Fortunately, each round since the first round of low dose has been progressively easier, and I can say that now, currently being halfway through round 5 (or 19, if you will), as I keep my mind occupied so as not to dwell on the partially alleviated nausea, stomach pain, and diarrhea.

People ask me all the time how much longer I will have to do this, and by "this" I assume they mean the low dose chemo because most people don't know that the low dose is only to get me to where my level of recurring disease is low enough for me to qualify to receive the vaccine down at NCI; the vaccine that was made for me a year ago when the nightmare from which I am still not yet fully awake began. So I tell these people what I tell you now, that the most frustrating thing about it is that I don't really know how much longer I will have to do this.

And that's where the marathon idea comes back into play. A marathon has a starting line and a finish line. The idea of its length and difficulty applies here, I get that, but it frustrates me to think that I could be doing this low dose chemo every third week for years, and we would still be taking a "one round at a time" approach. The goal of all this treatment is for me to reach remission, and I'm glad that the goal is still the same. But when people ask, they seem to expect some kind of magical end date. And when I don't have one to give them, it frustrates me all over again.

Even marathons have a finish line.

After the third round of low dose chemo, I had another PET Scan that showed things moving in the right direction. Tumor levels are diminishing, and we could not have hoped for better results. But when the doctor told me to be happy and to celebrate, it was hard for me to take the good news as just that. Sure, it was good news and meant good things for the future, but my next thought after relief is the indefinite number of rounds I have yet to endure before I can even reach the next leg of this journey. Nobody knows when this portion will end, and after that I will still have the vaccines and regular tests and checkups to see if and how well the vaccines actually worked, and I'll still have to wonder if and when the disease will come back, not to mention that in order to even be asking these questions, so many things need to keep going right.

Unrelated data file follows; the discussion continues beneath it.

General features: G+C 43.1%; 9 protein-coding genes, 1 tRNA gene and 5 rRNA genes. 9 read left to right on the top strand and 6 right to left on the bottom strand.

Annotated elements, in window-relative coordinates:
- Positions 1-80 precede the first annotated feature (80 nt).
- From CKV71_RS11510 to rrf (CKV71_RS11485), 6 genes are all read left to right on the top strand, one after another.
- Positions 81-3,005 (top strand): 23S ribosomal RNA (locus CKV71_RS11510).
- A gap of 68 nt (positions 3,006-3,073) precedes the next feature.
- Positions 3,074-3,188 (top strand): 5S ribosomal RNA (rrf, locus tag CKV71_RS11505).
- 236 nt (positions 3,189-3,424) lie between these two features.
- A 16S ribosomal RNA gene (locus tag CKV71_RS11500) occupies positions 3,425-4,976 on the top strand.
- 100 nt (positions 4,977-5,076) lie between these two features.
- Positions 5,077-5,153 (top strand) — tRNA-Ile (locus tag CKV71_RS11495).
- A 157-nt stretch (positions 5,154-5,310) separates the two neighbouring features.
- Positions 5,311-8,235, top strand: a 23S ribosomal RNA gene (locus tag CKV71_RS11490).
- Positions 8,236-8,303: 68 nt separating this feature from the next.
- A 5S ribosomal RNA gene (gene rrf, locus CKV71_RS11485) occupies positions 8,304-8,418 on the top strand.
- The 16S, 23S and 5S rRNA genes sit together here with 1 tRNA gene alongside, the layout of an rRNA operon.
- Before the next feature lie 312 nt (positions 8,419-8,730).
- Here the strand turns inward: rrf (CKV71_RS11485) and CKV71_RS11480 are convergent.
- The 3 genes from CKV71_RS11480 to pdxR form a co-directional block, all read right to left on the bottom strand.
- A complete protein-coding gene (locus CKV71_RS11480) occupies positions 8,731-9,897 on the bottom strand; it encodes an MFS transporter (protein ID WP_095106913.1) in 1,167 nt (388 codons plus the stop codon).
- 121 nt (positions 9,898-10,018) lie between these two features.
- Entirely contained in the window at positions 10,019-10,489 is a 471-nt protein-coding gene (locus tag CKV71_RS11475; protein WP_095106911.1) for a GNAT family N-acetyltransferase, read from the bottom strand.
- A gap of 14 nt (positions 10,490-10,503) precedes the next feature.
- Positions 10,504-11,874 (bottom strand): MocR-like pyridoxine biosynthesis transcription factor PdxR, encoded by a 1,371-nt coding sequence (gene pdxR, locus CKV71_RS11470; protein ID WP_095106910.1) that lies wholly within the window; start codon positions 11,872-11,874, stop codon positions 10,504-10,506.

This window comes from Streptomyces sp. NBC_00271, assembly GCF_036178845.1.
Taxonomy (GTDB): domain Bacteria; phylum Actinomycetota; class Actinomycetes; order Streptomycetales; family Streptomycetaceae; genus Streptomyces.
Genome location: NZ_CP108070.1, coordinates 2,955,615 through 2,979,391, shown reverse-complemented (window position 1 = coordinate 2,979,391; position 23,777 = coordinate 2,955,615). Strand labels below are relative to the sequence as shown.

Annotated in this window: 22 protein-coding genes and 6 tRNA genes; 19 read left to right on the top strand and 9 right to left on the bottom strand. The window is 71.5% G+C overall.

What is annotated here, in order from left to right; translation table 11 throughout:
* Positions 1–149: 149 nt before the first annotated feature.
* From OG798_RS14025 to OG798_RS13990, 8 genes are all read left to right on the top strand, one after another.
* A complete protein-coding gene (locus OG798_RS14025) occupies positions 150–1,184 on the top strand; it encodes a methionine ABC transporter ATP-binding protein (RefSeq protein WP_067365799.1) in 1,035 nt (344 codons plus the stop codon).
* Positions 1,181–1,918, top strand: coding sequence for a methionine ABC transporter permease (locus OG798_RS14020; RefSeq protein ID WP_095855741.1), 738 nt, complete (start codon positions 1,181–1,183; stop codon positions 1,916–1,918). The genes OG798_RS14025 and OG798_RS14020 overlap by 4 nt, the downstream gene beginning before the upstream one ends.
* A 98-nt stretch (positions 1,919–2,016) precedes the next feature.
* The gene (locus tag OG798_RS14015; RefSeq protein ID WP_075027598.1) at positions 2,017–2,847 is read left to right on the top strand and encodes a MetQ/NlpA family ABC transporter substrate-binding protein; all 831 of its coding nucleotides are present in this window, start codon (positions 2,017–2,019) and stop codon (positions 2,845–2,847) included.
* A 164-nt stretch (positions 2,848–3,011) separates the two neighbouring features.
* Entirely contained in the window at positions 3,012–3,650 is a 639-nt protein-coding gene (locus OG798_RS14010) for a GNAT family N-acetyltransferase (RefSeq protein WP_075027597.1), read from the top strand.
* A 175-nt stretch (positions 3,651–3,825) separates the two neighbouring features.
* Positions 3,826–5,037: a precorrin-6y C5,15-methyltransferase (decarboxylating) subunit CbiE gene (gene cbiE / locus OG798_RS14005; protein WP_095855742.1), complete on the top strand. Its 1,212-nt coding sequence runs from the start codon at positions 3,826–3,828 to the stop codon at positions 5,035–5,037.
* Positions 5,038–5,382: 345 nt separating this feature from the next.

My family and friends often remind me of how strong and positive I've been through all of this. Sure, there are times when I look in the mirror, usually after I throw up or feel the worst I think I can possibly feel, and I think of myself as invincible; like nothing in this world can break me. But there are plenty more times when I feel helpless and my positive attitude and approach to these things leaves me just as quickly as did the meager breakfast I was hoping to keep down that day.

I know I can't be happy all the time. I know nobody can, even the large majority of people who don't have to deal with the things I endure on a daily basis. I want to think of myself as a happy person, nonetheless, and I want to bring joy to others.

I guess over the past few months I've realized that being a role model to others doesn't mean painting the prettiest picture possible from every situation that arises. Sometimes, things just need to be the way they are. Shitty things are shitty. There's no way around that. Shitty days will be shitty days. But if we can continue to see the big picture of things, keep our sights on the results we wish to achieve and the destination we wish to reach, then rough days and rough times may just pose the inevitable bump in the road that keeps us grounded. These days and difficulties may force us to strengthen ourselves as individuals to be better suited to attain that big picture and to one day reach our goals and dreams.

Taking this experience one day at a time never gets any easier. Wanting the freedom I once had and waiting for treatment to allow me to regain it never gets any easier. But the fight gets easier as I get stronger, and the future, though still scary, gets brighter as I continue to grow as a person, a friend, and a survivor.